A few kilometres off Nyeri-Nanyuki highway in Karundas area exists a farm which, unlike its surrounding, is all green with a beautiful home in the middle. The driveway has a well-manicured fence on both sides. It is the home of former Mathira Member lof Parliament Matu Wamae.
After quitting politics in 2002, Wamae settled there and while enjoying his sunset years, he started dairy farming. Over the years, the farm has grown and has been converted into a dairy farming school. We arrive as the former MP is addressing trainees from Mawingu Dairy Training Institute.
The school attracts farmers from Meru and even as far as Rift Valley region. Started in January this year, the institute was started to train dairy farmers to take care of their dairy animals to increase milk production as well as quality.
“After taking the leadership of New Kenya Cooperative Cremeries KCC in 2003, I realised that milk production in the country was low because of lack of proper farm management by dairy farmers. “I opened up my farm to farmers in the locality to learn proper dairy farming methods to increase milk production,” he told the People Daily.
“After several months, trained dairy farmers started to reap fruits from the training and that is when I decided to open the institute to help other farmers across the country,” he adds. “The institute was set up at a cost of Sh250 million with the Netherlands government supporting the programme.
It has boarding facilities and with Sh15,000, a farmer can stay here and learn everything that happens in the farm,” he says. According to Wamae, the one-week training is enough for them to learn all the dairy farming basics.
“I cannot keep the farmers away from their farms for so long,” he says adding that the institute will strive to create a culture of farmers who are knowledgeable as well make dairy farming good business. “This institute will also encourage young people to embrace dairy farming, which can also be their source of income,” he said adding that this may, in future, address the problem of unemployment.
He says farmers are also taught on breeding of cows and goats and how to improve their breeds. He adds that with the training, Kenya will improve its milk production both for local consumption and export. Kenya is second from South Africa in milk production in Africa.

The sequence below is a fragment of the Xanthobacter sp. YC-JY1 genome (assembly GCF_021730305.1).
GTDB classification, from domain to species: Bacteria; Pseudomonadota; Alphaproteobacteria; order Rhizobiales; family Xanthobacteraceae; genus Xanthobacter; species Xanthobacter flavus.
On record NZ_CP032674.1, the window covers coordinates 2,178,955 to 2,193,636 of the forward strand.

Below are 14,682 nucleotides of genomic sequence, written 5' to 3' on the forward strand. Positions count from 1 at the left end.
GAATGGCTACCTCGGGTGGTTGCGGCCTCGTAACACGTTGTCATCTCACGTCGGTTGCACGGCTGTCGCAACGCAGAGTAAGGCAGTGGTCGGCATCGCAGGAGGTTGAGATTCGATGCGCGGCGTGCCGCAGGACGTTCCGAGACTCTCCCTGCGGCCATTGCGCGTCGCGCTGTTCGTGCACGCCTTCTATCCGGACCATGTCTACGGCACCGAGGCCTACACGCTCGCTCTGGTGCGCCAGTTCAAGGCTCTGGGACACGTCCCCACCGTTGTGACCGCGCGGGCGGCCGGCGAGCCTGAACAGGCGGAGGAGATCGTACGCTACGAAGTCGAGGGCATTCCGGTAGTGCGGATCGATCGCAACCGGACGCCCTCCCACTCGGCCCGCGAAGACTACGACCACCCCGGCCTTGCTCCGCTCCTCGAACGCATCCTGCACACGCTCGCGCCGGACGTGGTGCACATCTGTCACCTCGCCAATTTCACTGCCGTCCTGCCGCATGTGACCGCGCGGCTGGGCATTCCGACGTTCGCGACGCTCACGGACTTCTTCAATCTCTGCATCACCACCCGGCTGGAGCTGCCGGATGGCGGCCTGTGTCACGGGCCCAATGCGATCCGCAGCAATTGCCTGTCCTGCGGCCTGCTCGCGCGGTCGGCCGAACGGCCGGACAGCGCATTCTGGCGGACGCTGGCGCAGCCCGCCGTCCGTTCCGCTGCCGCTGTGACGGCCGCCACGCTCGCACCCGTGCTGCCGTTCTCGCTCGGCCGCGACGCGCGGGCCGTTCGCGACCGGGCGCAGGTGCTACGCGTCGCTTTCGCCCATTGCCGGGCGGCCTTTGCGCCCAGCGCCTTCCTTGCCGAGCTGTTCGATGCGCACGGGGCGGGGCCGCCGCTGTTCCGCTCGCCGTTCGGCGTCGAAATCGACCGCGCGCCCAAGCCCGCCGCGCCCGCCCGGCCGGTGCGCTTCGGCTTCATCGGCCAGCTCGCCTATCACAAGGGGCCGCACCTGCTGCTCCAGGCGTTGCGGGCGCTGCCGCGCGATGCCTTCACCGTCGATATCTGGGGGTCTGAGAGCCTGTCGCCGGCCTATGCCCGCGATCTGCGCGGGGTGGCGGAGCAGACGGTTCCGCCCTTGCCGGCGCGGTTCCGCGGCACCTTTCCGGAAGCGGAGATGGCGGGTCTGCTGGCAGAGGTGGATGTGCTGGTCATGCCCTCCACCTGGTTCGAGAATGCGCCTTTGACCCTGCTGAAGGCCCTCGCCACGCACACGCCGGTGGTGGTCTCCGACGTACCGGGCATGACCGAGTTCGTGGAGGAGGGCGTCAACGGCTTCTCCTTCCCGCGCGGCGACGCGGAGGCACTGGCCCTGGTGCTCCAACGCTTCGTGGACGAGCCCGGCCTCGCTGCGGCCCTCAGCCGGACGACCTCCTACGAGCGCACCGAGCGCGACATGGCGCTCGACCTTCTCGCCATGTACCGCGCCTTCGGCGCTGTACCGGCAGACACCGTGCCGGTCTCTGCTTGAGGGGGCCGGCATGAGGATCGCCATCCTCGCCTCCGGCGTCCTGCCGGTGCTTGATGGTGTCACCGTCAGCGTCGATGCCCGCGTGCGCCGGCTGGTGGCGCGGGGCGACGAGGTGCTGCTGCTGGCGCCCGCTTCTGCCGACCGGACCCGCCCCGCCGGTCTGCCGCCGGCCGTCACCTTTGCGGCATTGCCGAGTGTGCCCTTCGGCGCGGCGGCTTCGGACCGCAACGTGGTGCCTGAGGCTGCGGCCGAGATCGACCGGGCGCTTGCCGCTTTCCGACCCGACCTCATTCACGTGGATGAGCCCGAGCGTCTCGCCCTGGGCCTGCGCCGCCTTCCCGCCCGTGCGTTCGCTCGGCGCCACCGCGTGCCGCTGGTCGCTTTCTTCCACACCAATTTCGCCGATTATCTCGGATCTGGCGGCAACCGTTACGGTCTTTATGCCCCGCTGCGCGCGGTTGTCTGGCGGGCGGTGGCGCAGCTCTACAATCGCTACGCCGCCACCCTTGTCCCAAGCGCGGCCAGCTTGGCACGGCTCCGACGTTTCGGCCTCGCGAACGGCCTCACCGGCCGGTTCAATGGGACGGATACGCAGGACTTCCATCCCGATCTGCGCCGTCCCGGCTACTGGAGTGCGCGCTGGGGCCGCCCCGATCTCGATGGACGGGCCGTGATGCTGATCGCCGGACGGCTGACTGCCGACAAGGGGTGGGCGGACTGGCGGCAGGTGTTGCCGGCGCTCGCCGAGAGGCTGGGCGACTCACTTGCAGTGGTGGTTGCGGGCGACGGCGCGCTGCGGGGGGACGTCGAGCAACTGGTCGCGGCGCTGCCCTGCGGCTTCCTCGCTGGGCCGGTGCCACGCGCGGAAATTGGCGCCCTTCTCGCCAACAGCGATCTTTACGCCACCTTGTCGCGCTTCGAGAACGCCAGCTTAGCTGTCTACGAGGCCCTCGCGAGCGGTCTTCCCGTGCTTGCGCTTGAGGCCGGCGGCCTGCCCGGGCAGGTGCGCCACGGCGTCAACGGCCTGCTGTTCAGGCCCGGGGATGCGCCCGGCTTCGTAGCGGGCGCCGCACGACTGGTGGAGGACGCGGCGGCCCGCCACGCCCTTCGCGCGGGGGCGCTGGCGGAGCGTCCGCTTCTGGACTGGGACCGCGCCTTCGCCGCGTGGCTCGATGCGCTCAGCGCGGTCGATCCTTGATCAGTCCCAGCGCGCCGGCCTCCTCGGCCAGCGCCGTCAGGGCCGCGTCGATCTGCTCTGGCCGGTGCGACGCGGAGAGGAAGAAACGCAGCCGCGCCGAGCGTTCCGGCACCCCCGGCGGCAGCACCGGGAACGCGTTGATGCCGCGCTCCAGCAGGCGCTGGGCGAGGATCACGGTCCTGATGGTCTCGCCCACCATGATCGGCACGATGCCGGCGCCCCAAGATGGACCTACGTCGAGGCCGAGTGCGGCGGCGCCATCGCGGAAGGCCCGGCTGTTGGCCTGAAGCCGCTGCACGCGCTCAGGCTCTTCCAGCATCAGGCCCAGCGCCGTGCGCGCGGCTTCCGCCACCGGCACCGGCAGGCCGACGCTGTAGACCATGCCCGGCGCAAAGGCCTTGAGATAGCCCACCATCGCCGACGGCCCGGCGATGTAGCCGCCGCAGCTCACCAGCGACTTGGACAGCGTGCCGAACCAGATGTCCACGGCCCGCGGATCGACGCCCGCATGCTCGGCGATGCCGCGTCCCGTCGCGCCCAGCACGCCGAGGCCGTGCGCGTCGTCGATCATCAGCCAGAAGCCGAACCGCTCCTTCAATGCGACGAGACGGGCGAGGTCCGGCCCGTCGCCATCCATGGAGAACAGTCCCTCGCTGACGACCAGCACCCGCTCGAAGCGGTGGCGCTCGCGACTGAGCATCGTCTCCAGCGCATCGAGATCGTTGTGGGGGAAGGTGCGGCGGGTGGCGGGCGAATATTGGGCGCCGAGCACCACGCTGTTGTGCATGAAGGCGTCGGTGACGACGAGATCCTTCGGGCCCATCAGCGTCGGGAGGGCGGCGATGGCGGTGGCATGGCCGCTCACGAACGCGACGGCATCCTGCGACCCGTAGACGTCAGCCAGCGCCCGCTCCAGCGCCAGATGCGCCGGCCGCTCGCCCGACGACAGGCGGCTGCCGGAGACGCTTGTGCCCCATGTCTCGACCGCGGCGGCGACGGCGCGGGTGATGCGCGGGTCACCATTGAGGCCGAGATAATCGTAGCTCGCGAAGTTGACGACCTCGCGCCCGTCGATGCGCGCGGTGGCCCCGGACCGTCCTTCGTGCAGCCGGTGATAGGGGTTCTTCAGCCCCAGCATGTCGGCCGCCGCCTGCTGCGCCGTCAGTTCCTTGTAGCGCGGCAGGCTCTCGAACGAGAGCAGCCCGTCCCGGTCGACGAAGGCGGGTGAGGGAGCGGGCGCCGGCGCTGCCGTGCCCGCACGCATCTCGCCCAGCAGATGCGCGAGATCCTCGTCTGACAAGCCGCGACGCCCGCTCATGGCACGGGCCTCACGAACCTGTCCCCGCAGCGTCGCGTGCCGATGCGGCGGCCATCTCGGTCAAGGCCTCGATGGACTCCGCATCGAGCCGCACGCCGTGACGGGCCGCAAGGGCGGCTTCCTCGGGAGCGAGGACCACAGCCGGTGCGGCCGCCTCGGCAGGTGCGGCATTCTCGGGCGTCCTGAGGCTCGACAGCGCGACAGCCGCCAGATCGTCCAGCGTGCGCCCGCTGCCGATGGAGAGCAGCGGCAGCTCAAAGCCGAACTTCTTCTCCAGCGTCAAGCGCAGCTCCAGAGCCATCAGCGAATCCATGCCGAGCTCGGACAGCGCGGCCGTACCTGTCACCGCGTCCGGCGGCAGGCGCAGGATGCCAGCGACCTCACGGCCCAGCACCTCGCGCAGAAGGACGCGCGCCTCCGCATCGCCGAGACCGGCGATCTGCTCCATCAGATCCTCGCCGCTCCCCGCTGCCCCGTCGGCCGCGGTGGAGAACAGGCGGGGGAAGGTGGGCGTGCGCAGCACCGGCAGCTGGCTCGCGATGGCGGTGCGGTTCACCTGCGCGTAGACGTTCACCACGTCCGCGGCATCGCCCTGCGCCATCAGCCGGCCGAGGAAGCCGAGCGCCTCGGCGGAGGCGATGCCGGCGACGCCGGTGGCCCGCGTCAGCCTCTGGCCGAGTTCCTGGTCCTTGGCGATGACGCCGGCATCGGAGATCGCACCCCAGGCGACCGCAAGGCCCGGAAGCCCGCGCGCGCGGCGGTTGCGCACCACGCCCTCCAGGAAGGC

The students wake up at 5am and take up practical lesssons in the 45-acre piece of land. Among the skills farmers learn is the best methods of generating dietary fodder for their animals following the high prices of dairy meal and other constraints.
They are also taken to KCC and other milk processing plants where they learn how milk by products are made. According to the institute’s tutor and farm manager David Osomi, more than 100 farmers have graduated from the institution so far.The institute has capacity of admitting 25 students in a week.
“The farmers are taught on proper milking techniques, feeding and record keeping,” he adds. According to Osomi, skills learnt at the institute will help farmers with small farms increase yields even through zero grazing does not require large portions of land.“We have learnt that farmers have cows but they do not even know how to increase their yields or take care of calves,” he says.
As Magdaline Mbula from Eldama Ravine received her certificate after the one-week training, she had a reason to smile. “Through the training, I have realised the mistakes I have been making on my farm and I am going to change to increase production.”
According to her, she only feeds her cows on green matter, which she learnt was not good. “I feed my animals on greens as they come from the farm but I have learnt that I have to let them dry. I now know how to make sillage and grow other feeds instead of buying aminal feeds which are expensive,” she said.
According to Wamae, farmers are also taught how to store cow feeds for use during dry spells to avoid reduction of milk during this time. Wamae said that dairy farming should be encouraged as it is creating employment to many with milk being on high demand all through the year.
By Peris Wairimu
He said that more than 9,000 families depend on dairy farming in the country. Kenya produces at least five billion litres of milk yearly with 600 million litres reaching the processors and the rest being consumed at the local level.